As a researcher, I write books, articles, and lectures on various topics, mostly having to do with medieval language and literature, the history of the book, textual scholarship, and humanities computing. My most recent major publication is Cædmon’s Hymn: A multimedia study, edition, and archive. You can find a complete list of my publications and lectures in my CV.
- I am the founding director of the The Digital Medievalist Project. This is an international Community of Practice dedicated to the development and dissemination of best practice in the use of digital media by medievalists. It operates an on-line scholarly journal, mailing list, Wiki, and resource centre.
- I am currently chair of the Text Encoding Initiative (TEI). The TEI is an International Consortium responsible for the development and maintenance of XML standards for the encoding of scholarly texts. It is recommended by major granting agencies including the NEH in the United States and the AHRC in the United Kingdom. You can find out about the TEI, including membership and subscription options, at its website: http://www.tei-c.org/.
- With Professor Catherine Karkov of Miami University, Ohio (University of Leeds, January 1, 2007-) and Dr. Roberto Rosselli Del Turco of the Università degli studi di Torino, I am co-director of the The Visionary Cross Project. This research project that will ultimately produce an electronic edition of the “Visionary Cross” cultural matrix in Anglo-Saxon England.
I will post copies and offprints from my publications here whenever possible and as time allows. At the moment these postings are biased towards my on-line work with Digital Humanities; I am investigating my copyrights on my print research.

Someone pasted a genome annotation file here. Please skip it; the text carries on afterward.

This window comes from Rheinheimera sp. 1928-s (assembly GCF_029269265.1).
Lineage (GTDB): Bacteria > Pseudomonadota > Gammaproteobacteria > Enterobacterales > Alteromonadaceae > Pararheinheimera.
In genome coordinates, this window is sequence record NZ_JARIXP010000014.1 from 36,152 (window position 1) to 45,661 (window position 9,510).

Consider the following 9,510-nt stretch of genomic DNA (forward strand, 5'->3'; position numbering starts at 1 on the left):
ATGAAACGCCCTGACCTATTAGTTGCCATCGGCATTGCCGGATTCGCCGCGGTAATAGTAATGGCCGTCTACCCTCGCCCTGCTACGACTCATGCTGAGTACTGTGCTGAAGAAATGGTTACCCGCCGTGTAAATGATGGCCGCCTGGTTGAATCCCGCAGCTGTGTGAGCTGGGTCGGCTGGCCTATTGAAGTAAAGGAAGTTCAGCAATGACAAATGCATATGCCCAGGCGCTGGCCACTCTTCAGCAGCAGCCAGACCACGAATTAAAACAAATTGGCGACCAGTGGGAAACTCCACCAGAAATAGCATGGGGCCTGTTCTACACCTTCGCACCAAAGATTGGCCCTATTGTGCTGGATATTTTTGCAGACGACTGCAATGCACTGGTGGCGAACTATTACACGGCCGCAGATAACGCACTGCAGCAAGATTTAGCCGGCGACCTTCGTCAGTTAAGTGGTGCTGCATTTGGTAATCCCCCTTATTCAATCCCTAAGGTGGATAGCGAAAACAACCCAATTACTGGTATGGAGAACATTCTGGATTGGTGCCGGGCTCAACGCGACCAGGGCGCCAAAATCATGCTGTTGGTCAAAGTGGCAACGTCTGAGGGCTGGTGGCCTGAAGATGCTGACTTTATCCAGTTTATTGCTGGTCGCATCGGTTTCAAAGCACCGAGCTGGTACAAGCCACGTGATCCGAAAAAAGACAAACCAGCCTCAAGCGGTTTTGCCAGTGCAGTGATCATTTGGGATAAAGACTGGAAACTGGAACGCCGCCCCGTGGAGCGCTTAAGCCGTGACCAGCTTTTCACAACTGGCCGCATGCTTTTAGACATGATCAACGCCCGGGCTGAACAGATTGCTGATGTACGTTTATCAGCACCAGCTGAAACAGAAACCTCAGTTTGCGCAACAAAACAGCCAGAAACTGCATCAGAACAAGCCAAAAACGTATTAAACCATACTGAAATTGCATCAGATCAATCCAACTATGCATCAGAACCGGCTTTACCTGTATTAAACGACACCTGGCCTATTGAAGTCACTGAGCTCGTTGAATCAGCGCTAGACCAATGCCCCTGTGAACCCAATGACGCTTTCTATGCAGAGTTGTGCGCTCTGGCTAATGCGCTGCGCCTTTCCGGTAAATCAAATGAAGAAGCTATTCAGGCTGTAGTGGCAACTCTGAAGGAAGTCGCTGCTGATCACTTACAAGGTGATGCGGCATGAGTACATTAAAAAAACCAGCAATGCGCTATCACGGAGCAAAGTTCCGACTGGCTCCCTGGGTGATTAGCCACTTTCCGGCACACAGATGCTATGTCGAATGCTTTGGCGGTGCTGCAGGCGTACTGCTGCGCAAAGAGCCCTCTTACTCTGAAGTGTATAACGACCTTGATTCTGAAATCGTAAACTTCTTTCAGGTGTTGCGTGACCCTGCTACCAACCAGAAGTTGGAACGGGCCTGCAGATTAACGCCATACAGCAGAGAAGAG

Last modified: Monday July 23, 2007. 16:15 (MDT)(read more..)
Last modified: Sunday July 22, 2007. 18:23 (MDT)
The last decade or so has proven to be a heady time for editors of digital editions. With the maturation of the digital medium and its application to an ever increasing variety of cultural objects, digital scholars have been led to consider their theory and practice in fundamental terms (for a recent collection of essays, see Burnard, O’Keeffe, and Unsworth 2006). The questions they have asked have ranged from the nature of the editorial enterprise to issues of academic economics and politics; from problems of textual theory to questions of mise-en-page and navigation: What is an Edition? What kinds of objects can it contain? How should it be used? Must it be critical? Must it have a reading text? How should it be organised and displayed? Can intellectual responsibility be shared among editors and users? Can it be shared across generations of editors and users? While some of these questions clearly are related to earlier debates in print theory and practice, others involve aspects of the production of editions not relevant to or largely taken for granted by previous generations of print-based editors.(read more..)
Last modified: Wednesday May 23, 2012. 19:54 (MDT)
If I were “You”: How Academics Can Stop Worrying and Learn to Love “the Encyclopedia that Anyone Can Edit”
The sense that the participatory web represents a storming of the informational Bastille is shared by many scholars in our dealings with the representative that most closely touches on our professional lives—the Wikipedia, “the encyclopedia that anyone can edit”. University instructors (and even whole departments) commonly forbid students from citing the Wikipedia in their work (Fung 2007). Praising it on an academic listserv is still a reliable way of provoking a fight. Wikipedia founder Jimmy Wales’s suggestion that college students should not cite encyclopedias, including his own, as a source in their work is gleefully misrepresented in academic trade magazines and blogs (e.g. Wired Campus 2006).(read more..)
Last modified: Wednesday May 23, 2012. 19:56 (MDT)